BAGHDAD (AP) -- Iraq's Shiite prime minister called on his Sunni political rivals Tuesday not to withdraw from the government and parliament over the dismantling of a protest camp that led to deadly clashes in a major western city, as he sought to contain Sunni unrest in the country.
More than 40 Sunni lawmakers submitted their resignations from parliament and Sunni ministers threatened to withdraw from the Cabinet over the unrest in the western province of Anbar. Seven gunmen and three police officers were killed in clashes Monday as security forces took down tents and cleared a Sunni sit-in in its provincial capital, Ramadi.
Sunnis have been staging protests since last December against what they consider as second-class treatment by the Shiite-led government and against tough anti-terrorism measures they say target their sect. The government and some tribal leaders in Anbar accused the protests of offering shelter for al-Qaida local branch to recruit people and plan for attacks.
"I call upon politicians to adopt wise stances and not emotional ones away from any move that could help al-Qaida, terrorists and sectarian partisans," al-Maliki said in a statement.
Al-Maliki also said that the Iraqi army will hand over control of cities in Anbar province to the local police, a main demand from discontented Sunni politicians who see the army as a tool in the hand of al-Maliki to target his rivals and consolidate power.
The unrest in Anbar followed the weekend arrest of a Sunni lawmaker, Ahmed al-Alwani, who has been prominent among the organizers of the protests. Al-Alwani is sought on terrorism charges for inciting violence against Shiites who came to power after the 2003 U.S.-led invasion that ended Saddam Hussein's Sunni-led regime. His brother, five guards and two troops were killed in exchange of fire with security forces when his entourage resisted the arrest.
At the same time, government forces have waged an offensive this month to hunt down al-Qaida fighters in the deserts of Anbar in a bid to stem the violence that has been on rise since the beginning of this year. More than 8,000 people have been killed in Iraq the past year, according to U.N. estimates.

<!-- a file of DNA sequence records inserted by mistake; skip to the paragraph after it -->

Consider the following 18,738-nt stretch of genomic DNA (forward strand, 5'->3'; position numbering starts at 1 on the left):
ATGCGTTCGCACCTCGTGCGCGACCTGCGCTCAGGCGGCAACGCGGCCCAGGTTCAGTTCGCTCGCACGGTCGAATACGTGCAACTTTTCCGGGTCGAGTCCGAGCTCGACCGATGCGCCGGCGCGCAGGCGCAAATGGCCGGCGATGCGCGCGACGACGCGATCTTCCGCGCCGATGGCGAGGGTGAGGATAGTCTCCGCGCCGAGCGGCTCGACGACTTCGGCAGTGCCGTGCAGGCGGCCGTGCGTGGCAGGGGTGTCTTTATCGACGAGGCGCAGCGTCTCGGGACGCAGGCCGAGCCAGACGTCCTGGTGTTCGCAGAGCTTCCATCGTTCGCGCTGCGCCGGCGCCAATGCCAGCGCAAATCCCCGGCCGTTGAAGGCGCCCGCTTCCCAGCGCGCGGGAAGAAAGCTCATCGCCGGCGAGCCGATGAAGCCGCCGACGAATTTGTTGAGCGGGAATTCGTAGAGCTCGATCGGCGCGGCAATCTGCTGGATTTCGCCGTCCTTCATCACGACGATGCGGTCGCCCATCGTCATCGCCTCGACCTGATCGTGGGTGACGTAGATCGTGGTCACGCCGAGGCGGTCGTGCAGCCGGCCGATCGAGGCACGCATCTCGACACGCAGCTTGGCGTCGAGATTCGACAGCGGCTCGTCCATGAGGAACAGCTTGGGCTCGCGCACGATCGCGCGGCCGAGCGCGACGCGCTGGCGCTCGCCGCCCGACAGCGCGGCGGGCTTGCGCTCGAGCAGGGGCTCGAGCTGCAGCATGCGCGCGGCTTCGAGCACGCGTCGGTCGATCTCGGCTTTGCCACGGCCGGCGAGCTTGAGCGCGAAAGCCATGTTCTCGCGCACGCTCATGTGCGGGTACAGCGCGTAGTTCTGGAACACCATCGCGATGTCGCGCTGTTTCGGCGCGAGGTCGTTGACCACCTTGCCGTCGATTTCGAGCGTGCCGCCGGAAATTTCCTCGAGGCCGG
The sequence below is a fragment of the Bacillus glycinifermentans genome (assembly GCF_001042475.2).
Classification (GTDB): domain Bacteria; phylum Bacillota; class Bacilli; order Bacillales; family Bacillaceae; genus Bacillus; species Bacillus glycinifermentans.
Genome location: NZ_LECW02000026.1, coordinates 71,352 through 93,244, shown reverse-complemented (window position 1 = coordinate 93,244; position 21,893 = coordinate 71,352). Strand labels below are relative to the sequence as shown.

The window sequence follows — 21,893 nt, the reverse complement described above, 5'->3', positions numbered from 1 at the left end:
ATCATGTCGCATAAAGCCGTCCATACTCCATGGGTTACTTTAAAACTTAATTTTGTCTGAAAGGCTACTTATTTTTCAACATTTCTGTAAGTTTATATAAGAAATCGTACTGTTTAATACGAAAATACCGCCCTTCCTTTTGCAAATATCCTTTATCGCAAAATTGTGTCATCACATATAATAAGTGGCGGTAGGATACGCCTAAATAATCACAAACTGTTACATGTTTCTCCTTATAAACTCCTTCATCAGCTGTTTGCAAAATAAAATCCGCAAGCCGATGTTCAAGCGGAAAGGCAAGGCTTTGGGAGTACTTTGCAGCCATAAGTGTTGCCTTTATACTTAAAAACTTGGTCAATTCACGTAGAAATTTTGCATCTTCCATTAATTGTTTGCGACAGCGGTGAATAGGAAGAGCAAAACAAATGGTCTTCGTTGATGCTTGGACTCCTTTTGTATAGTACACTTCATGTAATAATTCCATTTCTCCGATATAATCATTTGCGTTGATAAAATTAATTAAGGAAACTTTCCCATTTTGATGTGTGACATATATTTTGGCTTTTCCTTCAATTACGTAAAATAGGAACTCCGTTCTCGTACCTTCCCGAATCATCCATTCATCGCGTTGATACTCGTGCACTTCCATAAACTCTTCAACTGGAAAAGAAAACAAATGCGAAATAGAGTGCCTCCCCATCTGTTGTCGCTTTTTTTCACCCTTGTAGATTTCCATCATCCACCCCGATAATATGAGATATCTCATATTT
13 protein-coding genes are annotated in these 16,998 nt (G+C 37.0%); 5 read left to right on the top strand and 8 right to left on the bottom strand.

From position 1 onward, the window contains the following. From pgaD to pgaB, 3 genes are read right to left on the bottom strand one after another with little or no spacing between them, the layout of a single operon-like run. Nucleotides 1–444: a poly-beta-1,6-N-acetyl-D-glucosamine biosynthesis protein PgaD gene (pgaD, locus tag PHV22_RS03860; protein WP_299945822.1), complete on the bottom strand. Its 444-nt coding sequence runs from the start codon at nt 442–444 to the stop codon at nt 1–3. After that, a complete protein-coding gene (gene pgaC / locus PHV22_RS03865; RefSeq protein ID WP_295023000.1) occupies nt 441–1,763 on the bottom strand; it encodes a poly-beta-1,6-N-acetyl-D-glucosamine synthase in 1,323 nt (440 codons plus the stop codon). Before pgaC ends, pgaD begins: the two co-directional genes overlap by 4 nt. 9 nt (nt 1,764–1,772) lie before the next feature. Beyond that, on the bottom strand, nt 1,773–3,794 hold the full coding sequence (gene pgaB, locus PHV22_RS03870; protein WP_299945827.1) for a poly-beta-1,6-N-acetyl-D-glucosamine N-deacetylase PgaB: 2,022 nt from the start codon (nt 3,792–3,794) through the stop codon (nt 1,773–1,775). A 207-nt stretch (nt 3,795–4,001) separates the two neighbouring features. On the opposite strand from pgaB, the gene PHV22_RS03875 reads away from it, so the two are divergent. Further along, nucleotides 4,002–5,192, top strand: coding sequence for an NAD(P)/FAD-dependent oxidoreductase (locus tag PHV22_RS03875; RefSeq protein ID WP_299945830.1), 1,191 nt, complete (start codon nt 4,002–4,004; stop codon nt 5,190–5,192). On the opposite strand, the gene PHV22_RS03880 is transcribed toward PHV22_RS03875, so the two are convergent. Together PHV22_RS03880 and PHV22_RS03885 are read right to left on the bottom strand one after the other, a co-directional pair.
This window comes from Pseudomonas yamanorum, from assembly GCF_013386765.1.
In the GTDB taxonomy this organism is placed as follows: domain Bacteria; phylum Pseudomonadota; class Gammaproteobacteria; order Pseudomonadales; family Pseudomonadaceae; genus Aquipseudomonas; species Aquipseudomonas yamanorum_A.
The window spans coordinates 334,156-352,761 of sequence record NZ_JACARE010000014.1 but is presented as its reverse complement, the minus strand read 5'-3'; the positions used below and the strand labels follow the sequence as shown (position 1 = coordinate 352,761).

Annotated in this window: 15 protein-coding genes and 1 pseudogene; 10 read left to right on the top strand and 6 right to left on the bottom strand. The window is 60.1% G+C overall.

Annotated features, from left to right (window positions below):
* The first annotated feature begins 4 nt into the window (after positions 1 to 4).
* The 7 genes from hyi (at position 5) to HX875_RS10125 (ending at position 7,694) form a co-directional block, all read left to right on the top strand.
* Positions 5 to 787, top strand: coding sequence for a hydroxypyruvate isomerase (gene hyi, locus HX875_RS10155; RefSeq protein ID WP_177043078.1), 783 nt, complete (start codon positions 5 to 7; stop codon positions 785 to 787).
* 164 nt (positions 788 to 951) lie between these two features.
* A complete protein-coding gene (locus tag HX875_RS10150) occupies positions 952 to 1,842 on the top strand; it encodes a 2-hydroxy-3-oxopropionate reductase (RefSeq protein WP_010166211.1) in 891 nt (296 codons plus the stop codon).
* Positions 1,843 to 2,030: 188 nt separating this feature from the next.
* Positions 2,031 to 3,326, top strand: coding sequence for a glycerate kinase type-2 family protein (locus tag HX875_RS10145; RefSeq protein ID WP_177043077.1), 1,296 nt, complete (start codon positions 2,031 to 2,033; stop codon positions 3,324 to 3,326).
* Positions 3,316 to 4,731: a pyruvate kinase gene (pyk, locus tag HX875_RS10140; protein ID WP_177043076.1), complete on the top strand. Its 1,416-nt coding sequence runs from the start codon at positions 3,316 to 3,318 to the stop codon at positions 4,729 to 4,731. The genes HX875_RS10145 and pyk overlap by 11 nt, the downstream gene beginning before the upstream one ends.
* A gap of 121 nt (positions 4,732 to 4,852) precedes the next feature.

The moves in Anbar raise risks of an increased backlash by Iraq's Sunni minority. The Iraq branch of al-Qaida, known as the Islamic State in Iraq and the Levant, issued a statement Tuesday vowing solidarity with Anbar's Sunnis.
"We and the people of Anbar are standing as a solid block against the wolves trying to move forward," it said. "The people of Anbar will not accept humiliation."
But Baghdad-based political analyst Hadi Jalo said he doubts the latest events will increase violence, but on the contrary "will help creating moderate Sunni groups" willing to work with the Shiite leadership. He pointed to the complaints by many Anbar Sunnis over the economic damage from the continuing protest and the presence of al-Qaida sympathizers. Also, many Sunnis are wary of boycotting the political process, even if they feel they are discriminated against under it, since past attempts to do so left them shut out of power entirely.
"Al-Maliki has achieved a victory on both the personal and national levels," Jalo said. He said Sunni politicians are likely not serious in their resignation threats, calling them a "mere electoral show for their community."
With latest anti-al-Qaida offensives, the arrest of al-Alwani and the end of the protest, he "has strengthened the role of the army and created a new political equation ahead of next year election," he said.
Violence continued on Tuesday.
The deadliest took place in Baghdad's eastern Shiite district of Zafaraniyah, where two parked car bombs ripped through a commercial area simultaneously, killing six civilians and wounding 16, a police officer said. Four other civilians were killed and eight wounded when mortar shells landed in a residential area in the southeastern Madain area, another police officer said.
Other car bombings and attacks in Baghdad killed three civilians and a policeman, wounding six people, police said.
Five policemen, four soldiers and seven gunmen were killed when clashes erupted in two places in Ramadi, a police officer said.
Medical officials confirmed causality figures. All officials spoke on condition of anonymity as they were not authorized to release information.
Today's attacks brought the total death toll so far this month to 537, according to a tally by The Associated Press.
Associated Press writer Qassim Abdul-Zahra contributed to this report from Baghdad.
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